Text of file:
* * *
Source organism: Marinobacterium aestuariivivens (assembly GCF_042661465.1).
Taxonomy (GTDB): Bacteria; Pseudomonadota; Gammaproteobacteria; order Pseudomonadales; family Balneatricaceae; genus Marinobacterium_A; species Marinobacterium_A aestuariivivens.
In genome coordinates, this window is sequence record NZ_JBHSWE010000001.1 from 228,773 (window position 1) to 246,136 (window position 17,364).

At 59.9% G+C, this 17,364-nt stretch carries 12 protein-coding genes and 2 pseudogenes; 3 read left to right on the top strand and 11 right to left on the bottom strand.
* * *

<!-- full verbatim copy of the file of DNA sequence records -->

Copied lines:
Source organism: Marinobacterium aestuariivivens (assembly GCF_042661465.1).
Taxonomy (GTDB): Bacteria; Pseudomonadota; Gammaproteobacteria; order Pseudomonadales; family Balneatricaceae; genus Marinobacterium_A; species Marinobacterium_A aestuariivivens.
In genome coordinates, this window is sequence record NZ_JBHSWE010000001.1 from 228,773 (window position 1) to 246,136 (window position 17,364).

At 59.9% G+C, this 17,364-nt stretch carries 12 protein-coding genes and 2 pseudogenes; 3 read left to right on the top strand and 11 right to left on the bottom strand.